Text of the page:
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Transgenic mice: fat-1 mice convert n-6 to n-3 fatty acids.

Mammals cannot naturally produce omega-3 (n-3) fatty acids--beneficial nutrients found mainly in fish oil--from the more abundant omega-6 (n-6) fatty acids and so they must rely on a dietary supply. Here we show that mice engineered to carry a fat-1 gene from the roundworm Caenorhabditis elegans can add a double bond into an unsaturated fatty-acid hydrocarbon chain and convert n-6 to n-3 fatty acids. This results in an abundance of n-3 and a reduction in n-6 fatty acids in the organs and tissues of these mice, in the absence of dietary n-3. As well as presenting an opportunity to investigate the roles played by n-3 fatty acids in the body, our discovery indicates that this technology might be adapted to enrich n-3 fatty acids in animal products such as meat, milk and eggs.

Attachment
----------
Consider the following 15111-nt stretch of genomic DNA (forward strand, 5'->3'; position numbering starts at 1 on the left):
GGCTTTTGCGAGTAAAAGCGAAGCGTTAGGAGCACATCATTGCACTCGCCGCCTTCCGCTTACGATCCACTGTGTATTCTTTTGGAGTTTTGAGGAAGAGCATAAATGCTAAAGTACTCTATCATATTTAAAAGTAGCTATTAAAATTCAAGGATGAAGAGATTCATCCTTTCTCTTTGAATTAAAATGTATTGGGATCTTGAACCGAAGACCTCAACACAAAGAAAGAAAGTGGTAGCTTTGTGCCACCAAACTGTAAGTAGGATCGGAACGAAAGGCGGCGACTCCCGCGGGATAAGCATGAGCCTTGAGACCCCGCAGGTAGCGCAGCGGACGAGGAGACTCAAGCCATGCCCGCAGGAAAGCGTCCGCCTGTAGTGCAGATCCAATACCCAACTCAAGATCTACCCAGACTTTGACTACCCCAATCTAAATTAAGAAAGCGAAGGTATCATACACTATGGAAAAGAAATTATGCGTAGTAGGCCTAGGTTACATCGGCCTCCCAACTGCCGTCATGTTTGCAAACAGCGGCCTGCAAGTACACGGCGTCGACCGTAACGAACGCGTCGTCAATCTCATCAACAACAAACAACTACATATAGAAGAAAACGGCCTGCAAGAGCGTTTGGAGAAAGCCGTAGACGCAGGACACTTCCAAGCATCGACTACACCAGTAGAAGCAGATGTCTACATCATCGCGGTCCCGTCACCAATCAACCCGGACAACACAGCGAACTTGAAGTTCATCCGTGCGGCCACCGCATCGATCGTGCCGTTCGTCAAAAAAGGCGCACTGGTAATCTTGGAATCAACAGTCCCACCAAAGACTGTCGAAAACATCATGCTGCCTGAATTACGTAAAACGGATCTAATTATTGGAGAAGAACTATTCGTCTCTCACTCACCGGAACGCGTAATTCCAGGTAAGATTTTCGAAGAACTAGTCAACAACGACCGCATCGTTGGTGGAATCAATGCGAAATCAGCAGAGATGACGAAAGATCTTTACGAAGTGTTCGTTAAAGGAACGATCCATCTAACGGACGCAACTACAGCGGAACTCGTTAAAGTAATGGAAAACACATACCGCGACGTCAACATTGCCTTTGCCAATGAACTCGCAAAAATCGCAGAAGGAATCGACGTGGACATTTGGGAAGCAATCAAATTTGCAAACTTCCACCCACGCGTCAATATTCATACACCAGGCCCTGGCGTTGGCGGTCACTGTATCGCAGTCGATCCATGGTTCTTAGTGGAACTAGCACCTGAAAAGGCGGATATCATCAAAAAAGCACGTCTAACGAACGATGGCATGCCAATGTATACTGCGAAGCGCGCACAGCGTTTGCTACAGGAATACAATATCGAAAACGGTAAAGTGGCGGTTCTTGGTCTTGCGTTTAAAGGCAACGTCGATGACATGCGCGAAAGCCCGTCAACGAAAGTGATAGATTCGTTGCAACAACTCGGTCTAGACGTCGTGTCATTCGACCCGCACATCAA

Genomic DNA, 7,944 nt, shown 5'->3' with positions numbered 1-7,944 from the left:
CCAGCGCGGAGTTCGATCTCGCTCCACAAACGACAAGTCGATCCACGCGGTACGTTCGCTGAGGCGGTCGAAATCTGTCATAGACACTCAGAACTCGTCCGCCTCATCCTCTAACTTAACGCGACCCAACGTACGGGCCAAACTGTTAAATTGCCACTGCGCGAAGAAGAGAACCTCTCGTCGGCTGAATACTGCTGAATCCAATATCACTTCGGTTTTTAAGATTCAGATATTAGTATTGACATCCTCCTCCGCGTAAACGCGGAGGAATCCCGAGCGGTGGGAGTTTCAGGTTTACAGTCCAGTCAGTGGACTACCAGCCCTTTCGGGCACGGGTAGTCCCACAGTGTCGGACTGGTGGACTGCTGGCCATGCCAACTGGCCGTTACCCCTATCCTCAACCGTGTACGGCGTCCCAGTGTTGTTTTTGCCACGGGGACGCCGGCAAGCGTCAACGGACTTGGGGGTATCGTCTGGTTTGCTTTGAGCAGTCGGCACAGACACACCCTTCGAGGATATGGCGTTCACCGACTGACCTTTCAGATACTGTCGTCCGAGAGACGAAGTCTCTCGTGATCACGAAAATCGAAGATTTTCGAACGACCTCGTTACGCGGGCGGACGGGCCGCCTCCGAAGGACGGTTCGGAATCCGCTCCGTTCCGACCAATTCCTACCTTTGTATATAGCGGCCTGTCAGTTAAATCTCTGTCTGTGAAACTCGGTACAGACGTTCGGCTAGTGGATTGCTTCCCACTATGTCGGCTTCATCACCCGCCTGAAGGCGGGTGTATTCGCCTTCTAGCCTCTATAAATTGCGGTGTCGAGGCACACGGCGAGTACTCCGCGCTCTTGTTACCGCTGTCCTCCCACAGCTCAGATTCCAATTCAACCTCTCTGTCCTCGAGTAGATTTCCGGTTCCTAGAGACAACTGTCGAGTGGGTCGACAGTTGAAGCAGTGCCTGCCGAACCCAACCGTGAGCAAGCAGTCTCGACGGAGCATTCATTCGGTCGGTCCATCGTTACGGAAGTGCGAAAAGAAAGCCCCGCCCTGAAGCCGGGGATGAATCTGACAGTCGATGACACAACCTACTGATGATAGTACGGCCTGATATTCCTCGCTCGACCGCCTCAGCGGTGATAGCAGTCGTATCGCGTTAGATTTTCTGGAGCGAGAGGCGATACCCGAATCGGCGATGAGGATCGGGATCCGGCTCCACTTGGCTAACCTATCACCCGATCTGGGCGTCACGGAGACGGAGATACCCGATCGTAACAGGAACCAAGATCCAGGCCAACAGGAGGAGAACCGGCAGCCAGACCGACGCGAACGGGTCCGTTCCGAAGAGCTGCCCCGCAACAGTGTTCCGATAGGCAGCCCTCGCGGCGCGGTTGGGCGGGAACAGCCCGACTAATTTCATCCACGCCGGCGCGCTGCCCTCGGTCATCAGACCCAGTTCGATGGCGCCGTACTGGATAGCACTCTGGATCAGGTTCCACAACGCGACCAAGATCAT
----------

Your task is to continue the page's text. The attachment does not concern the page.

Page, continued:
Pubmed ID: 14765186

Authors

  • Kang JX
  • Wang J
  • Wu L
  • Kang ZB

Journal

Nature

Publication Data

February 5, 2004

Associated Grants

None

Mesh Terms

  • Animals
  • Body Composition
  • Caenorhabditis elegans
  • Caenorhabditis elegans Proteins
  • Dietary Fats
  • Disease Susceptibility
  • Fatty Acid Desaturases
  • Fatty Acids, Omega-3
  • Fatty Acids, Omega-6
  • Food
  • Food Industry
  • Mice
  • Mice, Transgenic